Israeli lawmakers unanimously passed the first part of a sweeping judicial reform bill despite the Biden administration’s pleas not to, The Associated Press reported Monday.
The bill limits Israel’s Supreme Court’s ability to overrule parliamentary decisions and gives parliament the final call in selecting new judges, according to the AP. President Joe Biden had called on Israel’s Prime Minister Benjamin Netanyahu to delay votes on the bill, warning that many Americans are fearful of where Israel is headed and attempting to pass the bill without broad consensus would be “divisive,” Axios reported.
“As a lifelong friend of Israel, President Biden has publicly and privately expressed his views that major changes in a democracy to be enduring must have as broad a consensus as possible,” the White House said in a statement Monday. “It is unfortunate that the vote today took place with the slimmest possible majority. We understand talks are ongoing and likely to continue over the coming weeks and months to forge a broader compromise even with the Knesset in recess. The United States will continue to support the efforts of President Herzog and other Israeli leaders as they seek to build a broader consensus through political dialogue.”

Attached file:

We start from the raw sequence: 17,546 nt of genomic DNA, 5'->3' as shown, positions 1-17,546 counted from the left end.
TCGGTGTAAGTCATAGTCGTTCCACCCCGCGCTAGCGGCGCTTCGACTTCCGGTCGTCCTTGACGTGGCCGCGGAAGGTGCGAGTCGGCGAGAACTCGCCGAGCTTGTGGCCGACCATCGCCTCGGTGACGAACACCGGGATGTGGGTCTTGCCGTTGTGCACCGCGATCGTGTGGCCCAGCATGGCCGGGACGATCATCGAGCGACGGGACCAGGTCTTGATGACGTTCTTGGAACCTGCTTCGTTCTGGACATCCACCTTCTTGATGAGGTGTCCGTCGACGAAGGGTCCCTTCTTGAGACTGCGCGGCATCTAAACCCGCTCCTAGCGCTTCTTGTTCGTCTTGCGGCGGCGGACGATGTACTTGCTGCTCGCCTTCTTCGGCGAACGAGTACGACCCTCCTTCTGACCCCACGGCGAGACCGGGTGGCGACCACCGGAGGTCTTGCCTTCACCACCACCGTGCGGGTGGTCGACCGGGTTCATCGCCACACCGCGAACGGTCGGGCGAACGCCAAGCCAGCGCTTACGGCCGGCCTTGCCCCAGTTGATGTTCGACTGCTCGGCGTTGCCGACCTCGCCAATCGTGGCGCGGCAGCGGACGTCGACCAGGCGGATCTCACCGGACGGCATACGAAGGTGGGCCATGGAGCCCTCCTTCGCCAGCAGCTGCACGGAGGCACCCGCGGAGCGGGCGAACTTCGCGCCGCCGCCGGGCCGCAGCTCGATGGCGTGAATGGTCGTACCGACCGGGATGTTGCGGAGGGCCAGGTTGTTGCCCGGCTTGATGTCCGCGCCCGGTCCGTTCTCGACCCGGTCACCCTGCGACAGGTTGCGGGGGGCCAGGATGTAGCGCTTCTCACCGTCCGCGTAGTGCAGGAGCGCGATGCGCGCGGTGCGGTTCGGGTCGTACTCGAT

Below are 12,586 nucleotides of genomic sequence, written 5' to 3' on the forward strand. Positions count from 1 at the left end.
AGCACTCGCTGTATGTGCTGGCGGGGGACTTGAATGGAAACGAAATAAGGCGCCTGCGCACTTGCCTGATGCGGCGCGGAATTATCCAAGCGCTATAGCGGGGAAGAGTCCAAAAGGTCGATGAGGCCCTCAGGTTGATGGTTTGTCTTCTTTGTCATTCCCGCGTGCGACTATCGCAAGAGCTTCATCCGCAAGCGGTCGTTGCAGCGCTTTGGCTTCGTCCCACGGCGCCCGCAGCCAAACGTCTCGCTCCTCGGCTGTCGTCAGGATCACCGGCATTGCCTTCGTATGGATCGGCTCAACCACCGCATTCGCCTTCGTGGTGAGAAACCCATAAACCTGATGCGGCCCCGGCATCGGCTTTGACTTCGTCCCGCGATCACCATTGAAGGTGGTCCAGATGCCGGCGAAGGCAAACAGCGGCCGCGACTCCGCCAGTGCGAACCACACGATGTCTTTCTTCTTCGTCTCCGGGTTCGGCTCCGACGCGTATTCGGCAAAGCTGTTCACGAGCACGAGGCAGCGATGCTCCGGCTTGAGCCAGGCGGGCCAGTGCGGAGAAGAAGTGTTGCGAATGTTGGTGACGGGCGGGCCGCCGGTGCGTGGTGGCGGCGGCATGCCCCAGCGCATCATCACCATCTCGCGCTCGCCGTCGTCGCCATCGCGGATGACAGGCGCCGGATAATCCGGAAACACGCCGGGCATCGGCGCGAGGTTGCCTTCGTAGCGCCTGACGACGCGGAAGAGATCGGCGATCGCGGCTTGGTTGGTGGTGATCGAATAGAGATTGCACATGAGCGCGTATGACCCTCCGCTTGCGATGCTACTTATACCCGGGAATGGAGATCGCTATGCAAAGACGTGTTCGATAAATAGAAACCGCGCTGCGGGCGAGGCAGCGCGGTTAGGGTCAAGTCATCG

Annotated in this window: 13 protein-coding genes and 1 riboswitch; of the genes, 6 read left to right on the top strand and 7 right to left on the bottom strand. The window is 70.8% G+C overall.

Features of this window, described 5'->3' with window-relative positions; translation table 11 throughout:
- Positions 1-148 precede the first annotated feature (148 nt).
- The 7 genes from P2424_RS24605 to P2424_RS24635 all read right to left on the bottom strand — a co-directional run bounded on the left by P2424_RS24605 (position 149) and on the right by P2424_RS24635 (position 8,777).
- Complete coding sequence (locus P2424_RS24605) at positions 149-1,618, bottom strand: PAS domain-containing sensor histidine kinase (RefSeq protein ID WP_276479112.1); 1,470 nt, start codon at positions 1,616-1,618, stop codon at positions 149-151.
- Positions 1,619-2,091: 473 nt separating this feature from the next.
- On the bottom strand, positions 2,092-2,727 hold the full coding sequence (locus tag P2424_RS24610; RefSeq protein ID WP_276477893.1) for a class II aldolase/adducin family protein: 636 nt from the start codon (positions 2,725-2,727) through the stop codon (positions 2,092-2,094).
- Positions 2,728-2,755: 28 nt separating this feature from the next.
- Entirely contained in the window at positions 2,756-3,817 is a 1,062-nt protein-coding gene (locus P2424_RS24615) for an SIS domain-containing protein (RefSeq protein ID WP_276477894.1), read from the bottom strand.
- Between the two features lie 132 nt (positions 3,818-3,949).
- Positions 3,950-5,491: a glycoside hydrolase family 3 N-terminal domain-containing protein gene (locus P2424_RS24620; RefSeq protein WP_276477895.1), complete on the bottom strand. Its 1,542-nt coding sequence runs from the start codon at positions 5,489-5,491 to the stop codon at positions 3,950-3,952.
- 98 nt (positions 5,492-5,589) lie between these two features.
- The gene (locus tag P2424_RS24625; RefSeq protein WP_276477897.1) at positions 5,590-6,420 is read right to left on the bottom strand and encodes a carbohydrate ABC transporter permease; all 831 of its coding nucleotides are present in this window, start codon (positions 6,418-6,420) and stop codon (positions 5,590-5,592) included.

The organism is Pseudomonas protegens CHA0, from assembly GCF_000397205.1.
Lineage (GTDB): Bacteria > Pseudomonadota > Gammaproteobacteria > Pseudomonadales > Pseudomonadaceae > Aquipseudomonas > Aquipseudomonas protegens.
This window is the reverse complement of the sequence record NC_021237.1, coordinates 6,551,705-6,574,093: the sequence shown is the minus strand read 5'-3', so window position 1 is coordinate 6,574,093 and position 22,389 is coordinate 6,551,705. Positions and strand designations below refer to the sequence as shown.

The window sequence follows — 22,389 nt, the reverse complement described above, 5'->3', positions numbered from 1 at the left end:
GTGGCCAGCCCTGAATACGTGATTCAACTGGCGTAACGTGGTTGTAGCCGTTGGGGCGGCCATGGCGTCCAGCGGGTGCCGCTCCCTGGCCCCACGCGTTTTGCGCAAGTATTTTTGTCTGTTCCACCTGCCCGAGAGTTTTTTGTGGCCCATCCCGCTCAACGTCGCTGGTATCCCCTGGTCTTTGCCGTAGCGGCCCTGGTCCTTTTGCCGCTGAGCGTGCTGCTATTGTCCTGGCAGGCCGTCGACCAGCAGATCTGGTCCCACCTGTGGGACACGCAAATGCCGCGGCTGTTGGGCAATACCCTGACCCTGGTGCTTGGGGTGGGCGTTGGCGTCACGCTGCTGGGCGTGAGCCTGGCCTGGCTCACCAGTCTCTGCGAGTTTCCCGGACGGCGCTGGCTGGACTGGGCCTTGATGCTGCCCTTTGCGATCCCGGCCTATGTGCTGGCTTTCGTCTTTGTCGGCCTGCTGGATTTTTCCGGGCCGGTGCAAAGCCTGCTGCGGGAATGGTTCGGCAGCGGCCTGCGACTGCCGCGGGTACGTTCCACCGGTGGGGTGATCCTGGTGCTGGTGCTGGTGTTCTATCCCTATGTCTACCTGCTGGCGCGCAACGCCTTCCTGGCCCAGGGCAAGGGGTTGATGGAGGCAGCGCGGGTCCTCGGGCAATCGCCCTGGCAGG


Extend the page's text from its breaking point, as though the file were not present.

Netanyahu has dismissed Biden’s requests to delay the vote and told him in a phone call last week that he was unconcerned about the bill’s ramifications, noting he wouldn’t promote other steps in judicial reform until October, according to Axios. He told Biden that he has tried to gather broad consensus for the bill but hasn’t been able to since parliamentary opposition suspended talks at the beginning of July, Axios reported. (RELATED: Democrats Join With Republicans To Support Israel, Denounce Antisemitism)
Israel protests against judicial reform for the second day in a row pic.twitter.com/yg9tKZfVk8
— Spriter Team (@SpriterTeam) July 24, 2023
Mass protests and civil unrest have consumed Israel since the bill was announced in January, the AP reported. Thousands of Israeli military reservists, including fighter pilots and special operation agents, said last week they would not report to duty if the bill was passed, according to Axios.
The Pentagon is worried that the potential military crisis could weaken Israel’s defense and open it to conflict with Iran or Hezbollah. U.S. Forces in the region that closely coordinate with Israel’s Air Force could also be operationally weakened by the crisis, Axios reported.
“Given the range of threats and challenges confronting Israel right now, it doesn’t make sense for Israeli leaders to rush this — the focus should be on pulling people together and finding consensus,” Biden said to Axios before the vote. “It looks like the current judicial reform proposal is becoming more divisive, not less.”
This article has been updated with a statement from the White House.
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